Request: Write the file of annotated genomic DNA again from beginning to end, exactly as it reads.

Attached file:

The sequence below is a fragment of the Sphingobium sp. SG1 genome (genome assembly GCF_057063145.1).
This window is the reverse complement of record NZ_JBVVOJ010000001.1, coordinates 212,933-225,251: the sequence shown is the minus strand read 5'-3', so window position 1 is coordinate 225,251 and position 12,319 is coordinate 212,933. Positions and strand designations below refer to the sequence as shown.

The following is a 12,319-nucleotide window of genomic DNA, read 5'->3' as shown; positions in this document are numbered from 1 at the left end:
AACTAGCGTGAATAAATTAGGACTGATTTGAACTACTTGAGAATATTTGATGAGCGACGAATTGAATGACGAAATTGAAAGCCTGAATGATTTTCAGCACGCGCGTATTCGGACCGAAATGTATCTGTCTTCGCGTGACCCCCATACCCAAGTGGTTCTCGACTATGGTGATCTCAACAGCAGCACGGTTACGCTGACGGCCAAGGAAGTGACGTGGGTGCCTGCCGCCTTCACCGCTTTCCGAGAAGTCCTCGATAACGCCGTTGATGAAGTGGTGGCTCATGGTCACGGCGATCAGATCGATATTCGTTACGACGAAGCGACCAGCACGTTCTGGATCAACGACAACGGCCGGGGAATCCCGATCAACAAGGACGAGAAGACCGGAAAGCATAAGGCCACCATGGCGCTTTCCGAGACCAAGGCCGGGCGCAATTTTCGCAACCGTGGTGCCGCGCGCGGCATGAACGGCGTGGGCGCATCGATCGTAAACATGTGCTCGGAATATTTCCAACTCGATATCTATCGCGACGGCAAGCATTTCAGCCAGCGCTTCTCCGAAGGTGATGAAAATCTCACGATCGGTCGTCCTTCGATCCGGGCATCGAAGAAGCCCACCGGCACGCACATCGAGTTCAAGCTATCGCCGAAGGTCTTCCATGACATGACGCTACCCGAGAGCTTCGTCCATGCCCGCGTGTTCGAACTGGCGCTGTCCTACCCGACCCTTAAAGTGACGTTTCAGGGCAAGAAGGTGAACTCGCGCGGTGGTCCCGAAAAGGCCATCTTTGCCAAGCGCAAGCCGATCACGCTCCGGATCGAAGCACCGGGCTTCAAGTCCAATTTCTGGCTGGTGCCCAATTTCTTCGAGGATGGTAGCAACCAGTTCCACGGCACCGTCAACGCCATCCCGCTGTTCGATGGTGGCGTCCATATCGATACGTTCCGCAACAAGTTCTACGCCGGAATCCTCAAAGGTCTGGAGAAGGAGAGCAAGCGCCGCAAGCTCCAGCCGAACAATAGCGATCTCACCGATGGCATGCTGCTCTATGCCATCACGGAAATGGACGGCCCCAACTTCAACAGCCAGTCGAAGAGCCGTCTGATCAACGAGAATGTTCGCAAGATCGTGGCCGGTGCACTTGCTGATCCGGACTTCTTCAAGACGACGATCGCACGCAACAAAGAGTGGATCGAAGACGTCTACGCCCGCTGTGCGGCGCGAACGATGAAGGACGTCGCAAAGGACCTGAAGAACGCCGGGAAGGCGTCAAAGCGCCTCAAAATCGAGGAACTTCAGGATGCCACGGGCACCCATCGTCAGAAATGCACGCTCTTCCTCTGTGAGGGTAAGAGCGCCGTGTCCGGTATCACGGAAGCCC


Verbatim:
The sequence below is a fragment of the Sphingobium sp. SG1 genome (genome assembly GCF_057063145.1).
This window is the reverse complement of record NZ_JBVVOJ010000001.1, coordinates 212,933-225,251: the sequence shown is the minus strand read 5'-3', so window position 1 is coordinate 225,251 and position 12,319 is coordinate 212,933. Positions and strand designations below refer to the sequence as shown.

The following is a 12,319-nucleotide window of genomic DNA, read 5'->3' as shown; positions in this document are numbered from 1 at the left end:
AACTAGCGTGAATAAATTAGGACTGATTTGAACTACTTGAGAATATTTGATGAGCGACGAATTGAATGACGAAATTGAAAGCCTGAATGATTTTCAGCACGCGCGTATTCGGACCGAAATGTATCTGTCTTCGCGTGACCCCCATACCCAAGTGGTTCTCGACTATGGTGATCTCAACAGCAGCACGGTTACGCTGACGGCCAAGGAAGTGACGTGGGTGCCTGCCGCCTTCACCGCTTTCCGAGAAGTCCTCGATAACGCCGTTGATGAAGTGGTGGCTCATGGTCACGGCGATCAGATCGATATTCGTTACGACGAAGCGACCAGCACGTTCTGGATCAACGACAACGGCCGGGGAATCCCGATCAACAAGGACGAGAAGACCGGAAAGCATAAGGCCACCATGGCGCTTTCCGAGACCAAGGCCGGGCGCAATTTTCGCAACCGTGGTGCCGCGCGCGGCATGAACGGCGTGGGCGCATCGATCGTAAACATGTGCTCGGAATATTTCCAACTCGATATCTATCGCGACGGCAAGCATTTCAGCCAGCGCTTCTCCGAAGGTGATGAAAATCTCACGATCGGTCGTCCTTCGATCCGGGCATCGAAGAAGCCCACCGGCACGCACATCGAGTTCAAGCTATCGCCGAAGGTCTTCCATGACATGACGCTACCCGAGAGCTTCGTCCATGCCCGCGTGTTCGAACTGGCGCTGTCCTACCCGACCCTTAAAGTGACGTTTCAGGGCAAGAAGGTGAACTCGCGCGGTGGTCCCGAAAAGGCCATCTTTGCCAAGCGCAAGCCGATCACGCTCCGGATCGAAGCACCGGGCTTCAAGTCCAATTTCTGGCTGGTGCCCAATTTCTTCGAGGATGGTAGCAACCAGTTCCACGGCACCGTCAACGCCATCCCGCTGTTCGATGGTGGCGTCCATATCGATACGTTCCGCAACAAGTTCTACGCCGGAATCCTCAAAGGTCTGGAGAAGGAGAGCAAGCGCCGCAAGCTCCAGCCGAACAATAGCGATCTCACCGATGGCATGCTGCTCTATGCCATCACGGAAATGGACGGCCCCAACTTCAACAGCCAGTCGAAGAGCCGTCTGATCAACGAGAATGTTCGCAAGATCGTGGCCGGTGCACTTGCTGATCCGGACTTCTTCAAGACGACGATCGCACGCAACAAAGAGTGGATCGAAGACGTCTACGCCCGCTGTGCGGCGCGAACGATGAAGGACGTCGCAAAGGACCTGAAGAACGCCGGGAAGGCGTCAAAGCGCCTCAAAATCGAGGAACTTCAGGATGCCACGGGCACCCATCGTCAGAAATGCACGCTCTTCCTCTGTGAGGGTAAGAGCGCCGTGTCCGGTATCACGGAAGCCC